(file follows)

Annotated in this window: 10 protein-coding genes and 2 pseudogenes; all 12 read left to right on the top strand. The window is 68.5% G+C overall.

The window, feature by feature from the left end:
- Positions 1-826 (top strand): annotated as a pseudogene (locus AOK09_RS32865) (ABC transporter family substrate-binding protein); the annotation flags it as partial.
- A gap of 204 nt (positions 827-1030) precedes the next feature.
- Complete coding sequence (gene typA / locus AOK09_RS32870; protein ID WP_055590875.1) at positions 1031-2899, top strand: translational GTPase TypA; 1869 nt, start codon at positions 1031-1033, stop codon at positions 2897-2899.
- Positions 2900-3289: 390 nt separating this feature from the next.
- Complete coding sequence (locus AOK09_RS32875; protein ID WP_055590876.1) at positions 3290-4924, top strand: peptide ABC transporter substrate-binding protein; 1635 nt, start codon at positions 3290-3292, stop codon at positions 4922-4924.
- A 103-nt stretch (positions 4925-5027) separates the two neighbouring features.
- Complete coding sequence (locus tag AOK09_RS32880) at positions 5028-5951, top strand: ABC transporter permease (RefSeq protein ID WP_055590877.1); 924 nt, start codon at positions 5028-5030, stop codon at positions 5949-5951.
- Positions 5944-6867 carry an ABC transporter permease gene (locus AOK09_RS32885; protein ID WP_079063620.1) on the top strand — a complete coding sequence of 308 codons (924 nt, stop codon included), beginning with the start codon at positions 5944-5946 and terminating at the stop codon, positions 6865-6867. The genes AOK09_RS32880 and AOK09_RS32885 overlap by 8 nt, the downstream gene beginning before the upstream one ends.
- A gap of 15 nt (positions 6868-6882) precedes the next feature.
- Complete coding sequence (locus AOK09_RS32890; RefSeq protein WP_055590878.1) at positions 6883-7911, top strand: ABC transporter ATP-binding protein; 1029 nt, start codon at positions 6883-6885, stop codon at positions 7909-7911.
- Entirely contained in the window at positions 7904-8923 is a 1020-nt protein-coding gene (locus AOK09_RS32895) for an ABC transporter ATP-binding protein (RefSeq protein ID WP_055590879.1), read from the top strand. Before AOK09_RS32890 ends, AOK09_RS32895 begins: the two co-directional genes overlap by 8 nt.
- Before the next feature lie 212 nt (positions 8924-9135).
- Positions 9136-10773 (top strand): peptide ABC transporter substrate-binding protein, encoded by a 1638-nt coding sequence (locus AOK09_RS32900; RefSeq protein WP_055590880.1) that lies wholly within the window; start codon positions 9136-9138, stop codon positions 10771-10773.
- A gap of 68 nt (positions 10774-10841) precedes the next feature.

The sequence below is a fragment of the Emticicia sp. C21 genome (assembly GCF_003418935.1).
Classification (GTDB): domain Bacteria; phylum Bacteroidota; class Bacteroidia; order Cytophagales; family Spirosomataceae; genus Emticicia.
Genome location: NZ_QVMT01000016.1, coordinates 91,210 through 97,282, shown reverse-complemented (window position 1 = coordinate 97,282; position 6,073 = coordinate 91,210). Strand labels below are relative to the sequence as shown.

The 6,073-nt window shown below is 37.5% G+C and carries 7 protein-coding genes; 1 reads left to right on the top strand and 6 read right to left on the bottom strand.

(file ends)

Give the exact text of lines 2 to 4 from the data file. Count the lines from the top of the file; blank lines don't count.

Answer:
The window, feature by feature from the left end:
- Positions 1-826 (top strand): annotated as a pseudogene (locus AOK09_RS32865) (ABC transporter family substrate-binding protein); the annotation flags it as partial.
- A gap of 204 nt (positions 827-1030) precedes the next feature.